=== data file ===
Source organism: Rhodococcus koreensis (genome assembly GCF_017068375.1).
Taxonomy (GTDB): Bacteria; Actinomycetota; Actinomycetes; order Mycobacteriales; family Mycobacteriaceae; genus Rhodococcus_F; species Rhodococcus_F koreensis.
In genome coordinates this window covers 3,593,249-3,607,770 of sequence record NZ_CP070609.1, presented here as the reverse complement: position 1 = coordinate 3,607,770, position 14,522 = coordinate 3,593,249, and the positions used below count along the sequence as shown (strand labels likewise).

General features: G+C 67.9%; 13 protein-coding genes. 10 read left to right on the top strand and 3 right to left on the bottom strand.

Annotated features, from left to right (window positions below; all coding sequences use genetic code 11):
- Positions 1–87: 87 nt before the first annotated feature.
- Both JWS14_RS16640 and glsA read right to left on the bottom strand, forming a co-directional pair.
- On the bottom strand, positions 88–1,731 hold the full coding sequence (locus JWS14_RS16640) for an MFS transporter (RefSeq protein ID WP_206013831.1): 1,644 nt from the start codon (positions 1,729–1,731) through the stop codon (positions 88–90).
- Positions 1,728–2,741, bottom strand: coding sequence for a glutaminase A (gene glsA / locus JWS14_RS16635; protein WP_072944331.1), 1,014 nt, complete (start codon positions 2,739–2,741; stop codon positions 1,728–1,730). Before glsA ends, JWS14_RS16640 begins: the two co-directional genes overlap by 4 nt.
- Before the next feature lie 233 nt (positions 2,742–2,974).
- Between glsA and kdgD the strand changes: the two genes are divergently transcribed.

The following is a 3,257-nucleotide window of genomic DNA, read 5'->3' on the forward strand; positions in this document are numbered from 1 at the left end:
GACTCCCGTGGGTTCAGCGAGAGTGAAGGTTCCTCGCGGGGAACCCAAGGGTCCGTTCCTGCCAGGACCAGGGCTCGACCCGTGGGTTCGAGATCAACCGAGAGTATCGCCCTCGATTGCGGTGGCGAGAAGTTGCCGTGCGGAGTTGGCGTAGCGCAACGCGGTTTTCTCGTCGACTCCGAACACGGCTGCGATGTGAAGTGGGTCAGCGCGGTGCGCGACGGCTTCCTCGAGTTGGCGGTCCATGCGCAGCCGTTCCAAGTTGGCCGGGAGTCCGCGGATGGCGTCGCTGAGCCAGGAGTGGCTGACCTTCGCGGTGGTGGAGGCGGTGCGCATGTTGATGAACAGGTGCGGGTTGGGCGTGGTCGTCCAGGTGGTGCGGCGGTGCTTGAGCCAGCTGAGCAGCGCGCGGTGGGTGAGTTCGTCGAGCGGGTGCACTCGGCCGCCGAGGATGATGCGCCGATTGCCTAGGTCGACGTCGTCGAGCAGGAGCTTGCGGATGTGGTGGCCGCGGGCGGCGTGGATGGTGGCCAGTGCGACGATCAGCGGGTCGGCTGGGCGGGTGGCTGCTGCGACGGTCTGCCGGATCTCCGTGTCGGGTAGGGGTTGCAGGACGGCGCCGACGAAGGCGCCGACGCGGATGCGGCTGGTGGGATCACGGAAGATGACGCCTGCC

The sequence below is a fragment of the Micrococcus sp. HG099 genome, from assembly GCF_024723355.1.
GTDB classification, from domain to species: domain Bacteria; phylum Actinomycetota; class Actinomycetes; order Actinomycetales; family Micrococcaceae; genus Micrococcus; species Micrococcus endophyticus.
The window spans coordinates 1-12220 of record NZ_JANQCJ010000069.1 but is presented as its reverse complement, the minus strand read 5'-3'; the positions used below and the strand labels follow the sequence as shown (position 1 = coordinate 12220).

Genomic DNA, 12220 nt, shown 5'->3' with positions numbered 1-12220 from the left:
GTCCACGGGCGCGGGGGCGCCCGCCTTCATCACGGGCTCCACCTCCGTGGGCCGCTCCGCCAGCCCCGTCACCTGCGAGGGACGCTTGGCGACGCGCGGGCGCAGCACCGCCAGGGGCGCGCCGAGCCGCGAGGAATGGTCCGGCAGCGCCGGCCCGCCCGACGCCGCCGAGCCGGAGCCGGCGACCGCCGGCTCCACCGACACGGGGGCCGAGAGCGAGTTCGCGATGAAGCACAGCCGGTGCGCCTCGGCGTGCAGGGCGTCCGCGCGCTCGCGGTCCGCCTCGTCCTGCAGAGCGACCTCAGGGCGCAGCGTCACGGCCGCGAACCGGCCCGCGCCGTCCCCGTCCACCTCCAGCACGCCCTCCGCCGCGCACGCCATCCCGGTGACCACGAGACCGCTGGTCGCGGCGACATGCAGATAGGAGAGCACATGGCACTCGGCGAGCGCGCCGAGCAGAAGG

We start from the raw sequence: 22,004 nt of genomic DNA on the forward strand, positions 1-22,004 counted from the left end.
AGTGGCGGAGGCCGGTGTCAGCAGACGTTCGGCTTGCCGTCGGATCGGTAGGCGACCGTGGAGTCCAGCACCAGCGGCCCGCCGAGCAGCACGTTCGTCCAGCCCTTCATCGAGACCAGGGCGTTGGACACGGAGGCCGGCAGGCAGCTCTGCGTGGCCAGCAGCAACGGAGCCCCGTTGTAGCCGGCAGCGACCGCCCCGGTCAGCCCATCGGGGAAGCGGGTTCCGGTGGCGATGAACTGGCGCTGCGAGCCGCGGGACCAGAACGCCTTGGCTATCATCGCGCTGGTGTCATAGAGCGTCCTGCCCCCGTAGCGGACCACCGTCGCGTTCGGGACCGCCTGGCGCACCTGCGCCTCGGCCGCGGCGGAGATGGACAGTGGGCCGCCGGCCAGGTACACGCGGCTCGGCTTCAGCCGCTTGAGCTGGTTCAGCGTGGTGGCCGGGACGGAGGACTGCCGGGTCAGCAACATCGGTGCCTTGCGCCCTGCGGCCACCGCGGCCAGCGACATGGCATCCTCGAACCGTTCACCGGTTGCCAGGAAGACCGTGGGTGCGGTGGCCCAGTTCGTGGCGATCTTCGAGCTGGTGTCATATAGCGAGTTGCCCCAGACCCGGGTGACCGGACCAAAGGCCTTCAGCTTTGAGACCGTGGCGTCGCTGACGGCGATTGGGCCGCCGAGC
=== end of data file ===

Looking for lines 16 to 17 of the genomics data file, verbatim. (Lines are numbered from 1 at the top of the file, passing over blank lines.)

The window spans coordinates 1-12220 of record NZ_JANQCJ010000069.1 but is presented as its reverse complement, the minus strand read 5'-3'; the positions used below and the strand labels follow the sequence as shown (position 1 = coordinate 12220).

Genomic DNA, 12220 nt, shown 5'->3' with positions numbered 1-12220 from the left: